In a rare move, the Bahamas has issued a travel advisory specifically targeting black males who might be travelling to the United States. Atlas Obscura reports that the Bahamas isn’t alone in issuing the travel advisory; New Zealand, Bahrain, and the United Arab Emirates have also issued travel advisories.
Ninety-one percent of Bahamian men identified as black in the last census, so it does not come as a real surprise that the Bahamas would issue such a travel advisory. In fact, the Bahamian Ministry of Foreign Affairs and Immigration issued a statement regarding the current unrest regarding the conflicts between police and Black Lives Matter protesters.
“The Ministry of Foreign Affairs and Immigration has taken a note of the recent tensions in some American cities over shootings of young black males by police officers,” the Bahamas travel advisory says. “We wish to advise all Bahamians traveling to the U.S. but especially to the affected cities to exercise appropriate caution generally. In particular young males are asked to exercise extreme caution in affected cities in their interactions with the police. Do not be confrontational and cooperate.”
— Slate (@Slate) July 11, 2016
The Las Vegas Review-Journal seems to echo this sentiment, noting that many Bahamians might be traveling to the United States today, given July 11 marks Bahamas Independence Day. This is the second summer in which a country has issued a travel advisory for the United States; last year, France issued a United States travel advisory for St. Louis, Cleveland, and Baltimore in the wake of police shootings in those cities.
The Bahamas travel advisory for the United States might actually be more surprising, Slate reports, because Bahamian men might actually be safer abroad than in their own country. Slate notes the Bahamas travel advisory might enhance the safety of those traveling to the United States but adds that the travel advisory is also somewhat prudent, given the current unrest in several American cities.
“Who would argue against advising young men ‘to exercise extreme caution in affected cities in their interactions with the police’?” writer Mike Pesca notes.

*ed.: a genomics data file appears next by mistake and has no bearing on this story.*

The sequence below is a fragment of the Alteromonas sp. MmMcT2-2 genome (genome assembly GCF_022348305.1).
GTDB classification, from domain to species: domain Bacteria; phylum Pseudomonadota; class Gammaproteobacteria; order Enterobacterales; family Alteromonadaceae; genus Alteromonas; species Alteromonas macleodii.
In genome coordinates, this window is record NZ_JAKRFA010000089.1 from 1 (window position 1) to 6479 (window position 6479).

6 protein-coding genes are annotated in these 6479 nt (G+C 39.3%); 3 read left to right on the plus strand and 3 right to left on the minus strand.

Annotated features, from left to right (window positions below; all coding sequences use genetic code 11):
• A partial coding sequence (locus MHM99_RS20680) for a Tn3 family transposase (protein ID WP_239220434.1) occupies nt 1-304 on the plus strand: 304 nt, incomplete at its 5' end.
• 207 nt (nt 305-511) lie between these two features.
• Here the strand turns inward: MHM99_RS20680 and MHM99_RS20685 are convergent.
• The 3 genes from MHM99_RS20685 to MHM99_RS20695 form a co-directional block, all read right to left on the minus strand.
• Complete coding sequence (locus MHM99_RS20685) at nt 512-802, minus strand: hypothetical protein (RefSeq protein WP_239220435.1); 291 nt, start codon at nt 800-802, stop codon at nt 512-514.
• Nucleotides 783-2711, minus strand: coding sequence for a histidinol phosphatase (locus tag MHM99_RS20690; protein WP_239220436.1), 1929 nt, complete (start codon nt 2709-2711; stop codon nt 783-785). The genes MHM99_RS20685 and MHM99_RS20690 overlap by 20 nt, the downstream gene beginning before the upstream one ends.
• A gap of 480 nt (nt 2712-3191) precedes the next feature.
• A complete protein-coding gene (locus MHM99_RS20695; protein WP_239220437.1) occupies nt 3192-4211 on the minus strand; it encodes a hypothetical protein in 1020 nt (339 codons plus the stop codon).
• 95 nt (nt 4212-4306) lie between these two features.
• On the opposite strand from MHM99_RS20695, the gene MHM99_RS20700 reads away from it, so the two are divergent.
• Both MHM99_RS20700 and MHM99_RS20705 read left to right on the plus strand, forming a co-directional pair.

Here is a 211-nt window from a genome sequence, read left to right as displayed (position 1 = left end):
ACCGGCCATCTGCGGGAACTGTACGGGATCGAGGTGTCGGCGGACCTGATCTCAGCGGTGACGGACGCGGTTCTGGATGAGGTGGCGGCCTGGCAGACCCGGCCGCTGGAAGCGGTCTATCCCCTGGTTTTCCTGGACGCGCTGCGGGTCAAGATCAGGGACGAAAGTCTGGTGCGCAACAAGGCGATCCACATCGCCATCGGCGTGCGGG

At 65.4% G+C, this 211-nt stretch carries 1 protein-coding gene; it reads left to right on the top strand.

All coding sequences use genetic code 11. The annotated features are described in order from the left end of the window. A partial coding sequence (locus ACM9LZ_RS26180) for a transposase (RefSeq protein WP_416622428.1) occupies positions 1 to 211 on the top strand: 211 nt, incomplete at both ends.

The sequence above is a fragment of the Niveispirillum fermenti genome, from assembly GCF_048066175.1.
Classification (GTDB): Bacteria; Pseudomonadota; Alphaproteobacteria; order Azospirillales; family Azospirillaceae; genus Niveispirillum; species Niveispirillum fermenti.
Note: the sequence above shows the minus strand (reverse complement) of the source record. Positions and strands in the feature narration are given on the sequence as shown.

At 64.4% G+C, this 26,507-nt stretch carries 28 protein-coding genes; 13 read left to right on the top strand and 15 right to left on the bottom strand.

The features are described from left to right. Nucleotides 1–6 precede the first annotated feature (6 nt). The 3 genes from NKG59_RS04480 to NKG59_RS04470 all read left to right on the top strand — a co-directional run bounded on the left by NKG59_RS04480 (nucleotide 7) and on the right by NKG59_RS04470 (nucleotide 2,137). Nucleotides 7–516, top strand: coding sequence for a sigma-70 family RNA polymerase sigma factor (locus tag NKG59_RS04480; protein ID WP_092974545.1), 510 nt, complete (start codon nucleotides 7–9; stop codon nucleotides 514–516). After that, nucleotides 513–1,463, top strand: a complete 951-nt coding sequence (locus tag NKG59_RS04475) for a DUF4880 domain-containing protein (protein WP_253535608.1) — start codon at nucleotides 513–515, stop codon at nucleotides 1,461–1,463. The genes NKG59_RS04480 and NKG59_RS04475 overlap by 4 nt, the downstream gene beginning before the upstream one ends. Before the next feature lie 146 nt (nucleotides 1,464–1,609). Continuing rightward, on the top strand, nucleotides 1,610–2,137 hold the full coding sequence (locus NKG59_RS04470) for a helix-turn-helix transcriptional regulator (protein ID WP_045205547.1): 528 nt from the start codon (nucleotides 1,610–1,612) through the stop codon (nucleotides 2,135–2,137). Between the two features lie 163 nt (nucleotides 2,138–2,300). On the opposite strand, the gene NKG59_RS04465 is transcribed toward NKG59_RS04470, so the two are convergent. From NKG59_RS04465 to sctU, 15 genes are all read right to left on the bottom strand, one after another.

Pesca also says that the murder rate in the Bahamas is actually comparable to the top three or four deadliest cities in the United States at around 38 per 100,000 residents. He also noted that as such, the United States has said the crime level in the Bahamas is “critical,” and as a result, the United States has its own travel advisory about the Bahamas. It’s also suggested that perhaps the Bahamas travel advisory is not meant to instil worry in Bahamian men about the potential for being killed. Rather, Pesca says that the Bahamas travel advisory is potentially meant to indicate to those traveling from the Bahamas that if they don’t want to be somehow hassled by the police, they should behave in an appropriate matter.
New Zealand and the other countries mimic the Bahamas travel advisory, even going so far as to suggest that travelers should “avoid all protests and demonstrations as on occasion civil disorder can result.”
— Us Weekly (@usweekly) July 11, 2016
Ireland seems to take a slightly stronger stance than the Bahamas travel advisory, stating that while the United States is in general safe, the country’s stance on illegal immigration means that all travelers should have their appropriate travel documents at all times.
“Some States (Arizona, Utah, Indiana, South Carolina, Georgia and Alabama) introduced legislation designed to identify and reduce the number of illegal immigrants in their states,” Ireland’s advisory states. “These measures include authorisation for police officers to detain people they suspect of being in the US illegally. Although some of the measures are being contested in the courts, it is important that you have your documents available for scrutiny if you’re asked by law enforcement officials to present them wherever you are in the United States.”
The United Kingdom also includes a travel warning for their LGBTI citizens, unlike the Bahamas travel advisory, with specific attention paid to the states of Mississippi and North Carolina.
“The U.S. is an extremely diverse society and attitudes towards LGBT people differ hugely across the country,” the statement reads. “LGBT travellers may be affected by legislation passed recently in the states of North Carolina and Mississippi.”
While the Bahamas travel advisory is certainly notable, it is not just those who identify as black who might have some concerns when traveling through the United States.
[Photo by Dimitrios Kambouris/Getty Images]